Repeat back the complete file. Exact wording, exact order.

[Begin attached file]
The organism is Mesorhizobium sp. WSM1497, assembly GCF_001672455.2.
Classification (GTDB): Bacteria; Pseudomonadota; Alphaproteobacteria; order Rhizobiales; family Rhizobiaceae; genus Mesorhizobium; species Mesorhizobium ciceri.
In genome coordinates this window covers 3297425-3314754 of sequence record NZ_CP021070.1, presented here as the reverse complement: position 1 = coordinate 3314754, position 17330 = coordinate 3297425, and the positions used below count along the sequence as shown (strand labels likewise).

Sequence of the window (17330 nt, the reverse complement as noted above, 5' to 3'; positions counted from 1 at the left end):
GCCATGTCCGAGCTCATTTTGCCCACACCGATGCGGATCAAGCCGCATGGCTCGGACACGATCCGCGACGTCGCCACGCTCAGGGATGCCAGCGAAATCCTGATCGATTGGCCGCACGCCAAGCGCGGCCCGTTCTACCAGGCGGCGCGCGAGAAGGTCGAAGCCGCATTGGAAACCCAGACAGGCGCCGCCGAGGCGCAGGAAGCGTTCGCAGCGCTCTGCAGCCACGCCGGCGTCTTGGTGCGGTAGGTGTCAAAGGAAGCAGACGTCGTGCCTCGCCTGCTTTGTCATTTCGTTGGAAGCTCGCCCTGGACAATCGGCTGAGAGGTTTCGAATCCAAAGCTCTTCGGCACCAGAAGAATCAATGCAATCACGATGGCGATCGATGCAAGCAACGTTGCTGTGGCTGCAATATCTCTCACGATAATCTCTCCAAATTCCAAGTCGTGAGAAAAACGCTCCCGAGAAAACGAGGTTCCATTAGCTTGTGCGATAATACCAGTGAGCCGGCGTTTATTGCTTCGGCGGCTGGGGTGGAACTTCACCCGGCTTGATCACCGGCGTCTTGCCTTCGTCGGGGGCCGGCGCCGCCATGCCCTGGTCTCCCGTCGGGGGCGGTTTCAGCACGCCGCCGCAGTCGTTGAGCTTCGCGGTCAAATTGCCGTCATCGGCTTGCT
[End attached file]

The organism is Mesorhizobium sp. WSM1497, assembly GCF_001672455.2.
Classification (GTDB): Bacteria; Pseudomonadota; Alphaproteobacteria; order Rhizobiales; family Rhizobiaceae; genus Mesorhizobium; species Mesorhizobium ciceri.
In genome coordinates this window covers 3297425-3314754 of sequence record NZ_CP021070.1, presented here as the reverse complement: position 1 = coordinate 3314754, position 17330 = coordinate 3297425, and the positions used below count along the sequence as shown (strand labels likewise).

Sequence of the window (17330 nt, the reverse complement as noted above, 5' to 3'; positions counted from 1 at the left end):
GCCATGTCCGAGCTCATTTTGCCCACACCGATGCGGATCAAGCCGCATGGCTCGGACACGATCCGCGACGTCGCCACGCTCAGGGATGCCAGCGAAATCCTGATCGATTGGCCGCACGCCAAGCGCGGCCCGTTCTACCAGGCGGCGCGCGAGAAGGTCGAAGCCGCATTGGAAACCCAGACAGGCGCCGCCGAGGCGCAGGAAGCGTTCGCAGCGCTCTGCAGCCACGCCGGCGTCTTGGTGCGGTAGGTGTCAAAGGAAGCAGACGTCGTGCCTCGCCTGCTTTGTCATTTCGTTGGAAGCTCGCCCTGGACAATCGGCTGAGAGGTTTCGAATCCAAAGCTCTTCGGCACCAGAAGAATCAATGCAATCACGATGGCGATCGATGCAAGCAACGTTGCTGTGGCTGCAATATCTCTCACGATAATCTCTCCAAATTCCAAGTCGTGAGAAAAACGCTCCCGAGAAAACGAGGTTCCATTAGCTTGTGCGATAATACCAGTGAGCCGGCGTTTATTGCTTCGGCGGCTGGGGTGGAACTTCACCCGGCTTGATCACCGGCGTCTTGCCTTCGTCGGGGGCCGGCGCCGCCATGCCCTGGTCTCCCGTCGGGGGCGGTTTCAGCACGCCGCCGCAGTCGTTGAGCTTCGCGGTCAAATTGCCGTCATCGGCTTGCT